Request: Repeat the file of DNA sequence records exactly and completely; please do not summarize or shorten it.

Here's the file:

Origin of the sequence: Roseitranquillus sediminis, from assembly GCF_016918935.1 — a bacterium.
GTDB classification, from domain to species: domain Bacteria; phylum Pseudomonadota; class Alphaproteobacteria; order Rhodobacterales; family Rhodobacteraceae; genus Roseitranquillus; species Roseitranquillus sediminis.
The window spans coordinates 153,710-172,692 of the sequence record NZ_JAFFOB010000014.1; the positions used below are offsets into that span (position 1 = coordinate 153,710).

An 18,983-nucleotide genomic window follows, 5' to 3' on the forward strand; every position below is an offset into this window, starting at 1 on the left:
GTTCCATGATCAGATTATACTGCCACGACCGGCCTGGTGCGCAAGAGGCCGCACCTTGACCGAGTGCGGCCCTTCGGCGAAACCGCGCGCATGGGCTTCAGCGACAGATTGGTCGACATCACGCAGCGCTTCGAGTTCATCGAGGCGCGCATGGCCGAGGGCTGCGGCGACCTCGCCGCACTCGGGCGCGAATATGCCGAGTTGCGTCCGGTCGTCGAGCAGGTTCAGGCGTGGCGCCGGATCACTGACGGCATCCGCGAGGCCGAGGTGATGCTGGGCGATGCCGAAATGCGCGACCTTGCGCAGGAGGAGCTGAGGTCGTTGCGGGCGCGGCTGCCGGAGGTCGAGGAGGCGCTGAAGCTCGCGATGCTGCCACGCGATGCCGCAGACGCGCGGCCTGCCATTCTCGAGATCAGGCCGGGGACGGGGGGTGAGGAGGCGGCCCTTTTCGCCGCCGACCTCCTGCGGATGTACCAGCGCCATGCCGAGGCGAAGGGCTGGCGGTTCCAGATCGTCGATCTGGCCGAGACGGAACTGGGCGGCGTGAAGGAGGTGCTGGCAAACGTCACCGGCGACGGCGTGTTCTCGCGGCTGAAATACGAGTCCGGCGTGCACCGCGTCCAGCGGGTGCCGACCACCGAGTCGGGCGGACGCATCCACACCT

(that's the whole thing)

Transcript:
Origin of the sequence: Roseitranquillus sediminis, from assembly GCF_016918935.1 — a bacterium.
GTDB classification, from domain to species: domain Bacteria; phylum Pseudomonadota; class Alphaproteobacteria; order Rhodobacterales; family Rhodobacteraceae; genus Roseitranquillus; species Roseitranquillus sediminis.
The window spans coordinates 153,710-172,692 of the sequence record NZ_JAFFOB010000014.1; the positions used below are offsets into that span (position 1 = coordinate 153,710).

An 18,983-nucleotide genomic window follows, 5' to 3' on the forward strand; every position below is an offset into this window, starting at 1 on the left:
GTTCCATGATCAGATTATACTGCCACGACCGGCCTGGTGCGCAAGAGGCCGCACCTTGACCGAGTGCGGCCCTTCGGCGAAACCGCGCGCATGGGCTTCAGCGACAGATTGGTCGACATCACGCAGCGCTTCGAGTTCATCGAGGCGCGCATGGCCGAGGGCTGCGGCGACCTCGCCGCACTCGGGCGCGAATATGCCGAGTTGCGTCCGGTCGTCGAGCAGGTTCAGGCGTGGCGCCGGATCACTGACGGCATCCGCGAGGCCGAGGTGATGCTGGGCGATGCCGAAATGCGCGACCTTGCGCAGGAGGAGCTGAGGTCGTTGCGGGCGCGGCTGCCGGAGGTCGAGGAGGCGCTGAAGCTCGCGATGCTGCCACGCGATGCCGCAGACGCGCGGCCTGCCATTCTCGAGATCAGGCCGGGGACGGGGGGTGAGGAGGCGGCCCTTTTCGCCGCCGACCTCCTGCGGATGTACCAGCGCCATGCCGAGGCGAAGGGCTGGCGGTTCCAGATCGTCGATCTGGCCGAGACGGAACTGGGCGGCGTGAAGGAGGTGCTGGCAAACGTCACCGGCGACGGCGTGTTCTCGCGGCTGAAATACGAGTCCGGCGTGCACCGCGTCCAGCGGGTGCCGACCACCGAGTCGGGCGGACGCATCCACACCT